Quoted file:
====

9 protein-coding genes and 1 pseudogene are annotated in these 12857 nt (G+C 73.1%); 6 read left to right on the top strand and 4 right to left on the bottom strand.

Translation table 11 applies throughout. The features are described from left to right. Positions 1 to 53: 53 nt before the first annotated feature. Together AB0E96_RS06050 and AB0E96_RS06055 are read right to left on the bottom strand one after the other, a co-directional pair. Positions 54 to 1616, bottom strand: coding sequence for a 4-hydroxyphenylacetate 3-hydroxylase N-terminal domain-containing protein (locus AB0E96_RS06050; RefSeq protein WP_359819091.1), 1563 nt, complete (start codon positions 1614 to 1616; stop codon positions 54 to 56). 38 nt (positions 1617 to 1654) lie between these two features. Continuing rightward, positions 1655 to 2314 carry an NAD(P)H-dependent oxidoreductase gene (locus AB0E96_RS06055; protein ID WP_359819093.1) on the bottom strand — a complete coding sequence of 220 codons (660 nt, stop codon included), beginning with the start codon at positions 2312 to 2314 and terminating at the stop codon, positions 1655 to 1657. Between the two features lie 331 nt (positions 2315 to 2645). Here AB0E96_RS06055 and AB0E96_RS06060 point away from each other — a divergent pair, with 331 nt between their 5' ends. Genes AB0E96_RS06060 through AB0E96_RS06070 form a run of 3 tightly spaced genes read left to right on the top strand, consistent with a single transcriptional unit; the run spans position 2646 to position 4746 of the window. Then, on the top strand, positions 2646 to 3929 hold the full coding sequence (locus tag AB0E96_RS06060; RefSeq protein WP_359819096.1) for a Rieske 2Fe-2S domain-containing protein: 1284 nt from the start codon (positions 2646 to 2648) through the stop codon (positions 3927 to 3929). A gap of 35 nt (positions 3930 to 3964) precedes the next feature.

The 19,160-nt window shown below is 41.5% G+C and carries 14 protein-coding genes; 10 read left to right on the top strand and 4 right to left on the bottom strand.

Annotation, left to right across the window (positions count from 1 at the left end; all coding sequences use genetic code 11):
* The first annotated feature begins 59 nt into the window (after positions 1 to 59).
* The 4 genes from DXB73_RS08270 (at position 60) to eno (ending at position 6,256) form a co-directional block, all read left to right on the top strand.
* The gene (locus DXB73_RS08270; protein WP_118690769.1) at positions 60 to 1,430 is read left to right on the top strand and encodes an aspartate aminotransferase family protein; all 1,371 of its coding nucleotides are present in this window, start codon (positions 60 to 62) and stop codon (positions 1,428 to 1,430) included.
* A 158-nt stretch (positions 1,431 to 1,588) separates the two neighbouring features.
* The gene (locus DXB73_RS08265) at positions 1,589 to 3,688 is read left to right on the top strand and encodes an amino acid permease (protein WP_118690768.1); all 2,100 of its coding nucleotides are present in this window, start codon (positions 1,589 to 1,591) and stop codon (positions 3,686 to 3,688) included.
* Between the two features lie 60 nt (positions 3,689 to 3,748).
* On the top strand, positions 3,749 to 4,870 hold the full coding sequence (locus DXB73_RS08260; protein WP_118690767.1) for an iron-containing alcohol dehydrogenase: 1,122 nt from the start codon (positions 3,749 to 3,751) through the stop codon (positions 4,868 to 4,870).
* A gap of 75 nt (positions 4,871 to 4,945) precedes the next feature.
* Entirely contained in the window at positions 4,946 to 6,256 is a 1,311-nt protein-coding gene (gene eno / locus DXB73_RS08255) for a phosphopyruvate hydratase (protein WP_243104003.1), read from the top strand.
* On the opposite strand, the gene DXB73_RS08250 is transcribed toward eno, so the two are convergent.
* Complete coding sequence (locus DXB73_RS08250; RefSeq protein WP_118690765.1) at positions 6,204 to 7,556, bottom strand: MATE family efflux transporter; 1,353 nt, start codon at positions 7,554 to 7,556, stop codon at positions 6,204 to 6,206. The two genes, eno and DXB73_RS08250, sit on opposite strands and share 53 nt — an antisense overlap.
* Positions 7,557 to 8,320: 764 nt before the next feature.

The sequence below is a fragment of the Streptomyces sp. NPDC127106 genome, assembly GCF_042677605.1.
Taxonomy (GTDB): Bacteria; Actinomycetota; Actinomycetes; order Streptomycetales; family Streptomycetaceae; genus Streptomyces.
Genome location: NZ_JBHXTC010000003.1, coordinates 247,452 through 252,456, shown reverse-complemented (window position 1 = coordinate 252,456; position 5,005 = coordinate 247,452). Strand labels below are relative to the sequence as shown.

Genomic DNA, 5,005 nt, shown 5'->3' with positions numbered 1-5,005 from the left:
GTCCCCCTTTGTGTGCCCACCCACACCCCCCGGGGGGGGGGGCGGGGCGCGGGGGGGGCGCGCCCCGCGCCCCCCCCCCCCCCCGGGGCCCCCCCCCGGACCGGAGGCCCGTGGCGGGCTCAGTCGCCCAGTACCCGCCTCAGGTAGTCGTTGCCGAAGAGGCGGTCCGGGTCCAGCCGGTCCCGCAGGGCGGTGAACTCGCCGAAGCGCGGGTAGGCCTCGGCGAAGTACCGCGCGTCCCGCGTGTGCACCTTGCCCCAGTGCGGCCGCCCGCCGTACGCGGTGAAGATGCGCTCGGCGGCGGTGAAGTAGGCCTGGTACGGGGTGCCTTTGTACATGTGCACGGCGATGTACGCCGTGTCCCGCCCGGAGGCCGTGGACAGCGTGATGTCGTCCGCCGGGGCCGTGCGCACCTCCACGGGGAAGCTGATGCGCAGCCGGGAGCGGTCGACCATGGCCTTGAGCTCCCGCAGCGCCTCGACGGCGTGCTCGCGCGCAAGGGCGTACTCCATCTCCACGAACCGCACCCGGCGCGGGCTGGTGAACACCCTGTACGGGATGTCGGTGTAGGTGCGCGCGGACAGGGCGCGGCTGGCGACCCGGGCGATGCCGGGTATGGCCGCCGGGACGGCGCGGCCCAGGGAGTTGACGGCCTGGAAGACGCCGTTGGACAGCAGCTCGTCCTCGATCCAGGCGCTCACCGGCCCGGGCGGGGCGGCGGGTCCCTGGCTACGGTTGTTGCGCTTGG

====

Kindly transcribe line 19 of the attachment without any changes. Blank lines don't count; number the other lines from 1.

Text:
Genome location: NZ_JBHXTC010000003.1, coordinates 247,452 through 252,456, shown reverse-complemented (window position 1 = coordinate 252,456; position 5,005 = coordinate 247,452). Strand labels below are relative to the sequence as shown.